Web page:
Ncuti Gatwa Says ‘Sex Education’ Producers Tried to Shut Down Ad-Lib Because ‘White People’ Wouldn’t ‘Understand’ Slang

Ncuti Gatwa is opening up about bringing authentic culture to “Sex Education.”

The actor, who plays Eric in the Netflix series, told British Vogue that during the first season of the critically acclaimed show, producers tried to shut down his in-character ad-libbing as it could potentially isolate white viewers.

“There were producers coming up to me like, ‘This ad-lib, I don’t feel like white people will understand it,’” Gatwa said. “And I was like, ‘It’s not for white people to understand. There are many white people in this show for white people to understand, but I want this other group of people to understand Eric. And that’s what you want too.’”

Gatwa added, “And they got that. We were all constantly learning on that job.”

The “Barbie” actor continued of playing the gay Nigerian-Ghanaian teen, “When the show first came out, I was living in Tottenham, and the amount of young boys from the block that would come up to me and be like, ‘Oi, I love Eric you know!’ I was like, ‘Wow.’ I used to train at this gym with a lot of ex-cons and bodybuilders, and these guys would come up to me like, ‘Eric’s my favorite character,’ or ‘You’re my girlfriend’s favorite character,’ and I’m like, ‘Don’t lie!’ It was so cool because I could see the show opening up people’s minds.”

The upcoming fourth and final season of “Sex Education” gives Eric “the ending I wanted for him,” Gatwa said. “Things get tied up. And there was one scene that I particularly fought for, and I managed to get it in, which was great,” he said.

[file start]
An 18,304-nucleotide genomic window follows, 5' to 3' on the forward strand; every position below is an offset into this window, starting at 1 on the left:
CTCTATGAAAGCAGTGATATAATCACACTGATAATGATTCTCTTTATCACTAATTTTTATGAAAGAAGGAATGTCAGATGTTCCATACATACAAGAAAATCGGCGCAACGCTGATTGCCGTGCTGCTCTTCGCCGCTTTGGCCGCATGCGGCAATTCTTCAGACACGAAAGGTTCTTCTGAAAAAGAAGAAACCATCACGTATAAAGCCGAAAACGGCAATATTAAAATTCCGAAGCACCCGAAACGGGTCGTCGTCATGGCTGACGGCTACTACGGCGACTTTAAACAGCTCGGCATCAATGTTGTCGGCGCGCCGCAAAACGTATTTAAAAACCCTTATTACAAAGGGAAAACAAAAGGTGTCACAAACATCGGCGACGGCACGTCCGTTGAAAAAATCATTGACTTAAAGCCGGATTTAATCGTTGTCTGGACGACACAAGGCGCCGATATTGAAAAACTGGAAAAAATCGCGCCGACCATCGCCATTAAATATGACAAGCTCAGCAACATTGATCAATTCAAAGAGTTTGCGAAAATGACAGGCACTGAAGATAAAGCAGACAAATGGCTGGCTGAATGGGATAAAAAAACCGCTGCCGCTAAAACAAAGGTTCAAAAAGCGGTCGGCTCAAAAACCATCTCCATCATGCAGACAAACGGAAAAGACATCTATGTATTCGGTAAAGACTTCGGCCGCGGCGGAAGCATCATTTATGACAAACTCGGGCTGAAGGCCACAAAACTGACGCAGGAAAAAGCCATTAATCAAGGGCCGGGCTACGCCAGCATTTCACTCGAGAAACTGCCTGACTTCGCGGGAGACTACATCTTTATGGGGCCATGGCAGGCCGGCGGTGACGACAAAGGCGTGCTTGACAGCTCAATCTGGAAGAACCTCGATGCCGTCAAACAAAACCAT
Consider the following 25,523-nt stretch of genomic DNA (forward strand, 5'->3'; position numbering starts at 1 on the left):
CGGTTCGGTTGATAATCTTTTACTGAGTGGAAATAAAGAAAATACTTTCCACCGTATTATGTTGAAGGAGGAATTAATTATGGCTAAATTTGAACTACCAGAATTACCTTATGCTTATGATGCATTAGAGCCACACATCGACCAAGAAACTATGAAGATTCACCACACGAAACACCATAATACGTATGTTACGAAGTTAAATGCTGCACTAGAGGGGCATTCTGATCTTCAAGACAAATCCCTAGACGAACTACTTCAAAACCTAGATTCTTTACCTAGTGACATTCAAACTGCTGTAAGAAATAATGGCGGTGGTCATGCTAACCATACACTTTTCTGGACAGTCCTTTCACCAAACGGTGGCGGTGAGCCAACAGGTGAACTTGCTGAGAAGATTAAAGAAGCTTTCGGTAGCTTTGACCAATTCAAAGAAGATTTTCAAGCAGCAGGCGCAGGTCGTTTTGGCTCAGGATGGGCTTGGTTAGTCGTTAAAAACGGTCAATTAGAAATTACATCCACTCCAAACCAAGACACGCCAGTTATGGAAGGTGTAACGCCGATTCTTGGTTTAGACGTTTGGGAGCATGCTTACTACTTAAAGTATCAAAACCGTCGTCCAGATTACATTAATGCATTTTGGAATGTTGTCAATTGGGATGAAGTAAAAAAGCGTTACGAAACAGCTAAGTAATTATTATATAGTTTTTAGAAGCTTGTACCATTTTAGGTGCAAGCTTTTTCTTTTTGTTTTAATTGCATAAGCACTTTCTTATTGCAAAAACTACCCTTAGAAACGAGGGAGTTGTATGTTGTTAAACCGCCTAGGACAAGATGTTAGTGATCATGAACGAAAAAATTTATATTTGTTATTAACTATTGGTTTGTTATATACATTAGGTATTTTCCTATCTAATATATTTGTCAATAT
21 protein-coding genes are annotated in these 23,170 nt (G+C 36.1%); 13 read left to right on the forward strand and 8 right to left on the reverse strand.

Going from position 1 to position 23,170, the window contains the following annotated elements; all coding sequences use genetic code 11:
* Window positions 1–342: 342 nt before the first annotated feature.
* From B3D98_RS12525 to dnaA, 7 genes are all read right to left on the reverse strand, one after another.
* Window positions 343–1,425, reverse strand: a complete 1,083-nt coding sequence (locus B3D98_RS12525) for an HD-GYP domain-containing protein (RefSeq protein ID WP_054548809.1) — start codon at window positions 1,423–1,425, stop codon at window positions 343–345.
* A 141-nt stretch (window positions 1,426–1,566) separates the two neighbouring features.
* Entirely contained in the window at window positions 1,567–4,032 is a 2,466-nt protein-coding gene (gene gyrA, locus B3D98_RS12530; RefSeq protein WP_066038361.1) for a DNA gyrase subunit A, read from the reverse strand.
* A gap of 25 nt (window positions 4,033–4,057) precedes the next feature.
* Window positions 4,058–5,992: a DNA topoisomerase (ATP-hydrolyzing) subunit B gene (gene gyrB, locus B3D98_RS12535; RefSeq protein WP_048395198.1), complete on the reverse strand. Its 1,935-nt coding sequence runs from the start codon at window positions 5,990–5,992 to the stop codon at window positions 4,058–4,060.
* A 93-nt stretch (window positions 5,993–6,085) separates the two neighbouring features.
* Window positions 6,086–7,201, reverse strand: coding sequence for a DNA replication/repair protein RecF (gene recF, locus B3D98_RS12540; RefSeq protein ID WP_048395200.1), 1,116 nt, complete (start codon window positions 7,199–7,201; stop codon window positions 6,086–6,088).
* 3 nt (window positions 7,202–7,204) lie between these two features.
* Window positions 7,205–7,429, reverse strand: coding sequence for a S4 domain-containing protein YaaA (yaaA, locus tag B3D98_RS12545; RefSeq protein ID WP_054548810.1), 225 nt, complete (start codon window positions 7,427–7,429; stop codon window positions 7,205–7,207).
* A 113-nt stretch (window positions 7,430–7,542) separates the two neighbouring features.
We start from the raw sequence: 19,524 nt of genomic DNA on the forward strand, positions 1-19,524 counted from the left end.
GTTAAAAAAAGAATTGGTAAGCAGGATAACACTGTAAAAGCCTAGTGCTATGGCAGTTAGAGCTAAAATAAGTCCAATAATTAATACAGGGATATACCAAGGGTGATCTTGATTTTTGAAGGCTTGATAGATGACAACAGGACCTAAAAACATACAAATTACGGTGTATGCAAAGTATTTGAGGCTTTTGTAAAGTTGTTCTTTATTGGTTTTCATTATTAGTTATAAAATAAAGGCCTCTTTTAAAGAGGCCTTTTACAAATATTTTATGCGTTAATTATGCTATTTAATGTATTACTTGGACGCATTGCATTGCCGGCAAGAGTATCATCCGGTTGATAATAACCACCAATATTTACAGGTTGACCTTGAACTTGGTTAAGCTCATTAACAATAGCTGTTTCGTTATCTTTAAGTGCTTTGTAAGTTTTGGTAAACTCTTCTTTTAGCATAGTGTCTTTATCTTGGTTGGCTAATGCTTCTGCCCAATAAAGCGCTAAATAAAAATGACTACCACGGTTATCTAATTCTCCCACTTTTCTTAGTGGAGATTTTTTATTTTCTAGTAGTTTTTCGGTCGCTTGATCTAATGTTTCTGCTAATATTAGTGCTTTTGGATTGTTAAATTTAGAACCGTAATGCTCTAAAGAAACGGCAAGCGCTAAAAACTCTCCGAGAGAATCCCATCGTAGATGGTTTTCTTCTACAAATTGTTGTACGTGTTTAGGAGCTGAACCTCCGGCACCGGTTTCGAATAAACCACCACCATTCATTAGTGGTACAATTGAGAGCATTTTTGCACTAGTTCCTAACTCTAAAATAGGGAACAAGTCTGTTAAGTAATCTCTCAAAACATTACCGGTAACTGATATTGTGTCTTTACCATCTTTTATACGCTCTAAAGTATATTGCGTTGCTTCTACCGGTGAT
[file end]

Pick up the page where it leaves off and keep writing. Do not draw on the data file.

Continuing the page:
“Aimee [Lee Wood] and I wrote it, and we were redrafting it until like 3 a.m. the day before. I’ve never written for Eric before so that felt big, and it was a scene that meant a lot to me in terms of Eric’s journey and relationships. It felt very necessary.”

Gatwa reflected on Eric’s character arc as a whole, saying, “The jester is always the most powerful person. And with Eric, he’s been bullied and he’s kind of at the bottom of the pile, so there’s just this joy that lives within him because he has nothing to lose. He can only be himself, and that’s so fun to play. He sits within all of these intersections – being gay, West African, religious, all these things that are not the norm at his school, which have given him so many different perspectives on and insights into the world – and that’s his power. Queer people are outsiders, and that’s why they’re all-powerful.”

Gatwa is next making history as the first Black Doctor in BBC’s “Doctor Who.” Co-star Neil Patrick Harris announced that Gatwa will be playing a gay Doctor as well.

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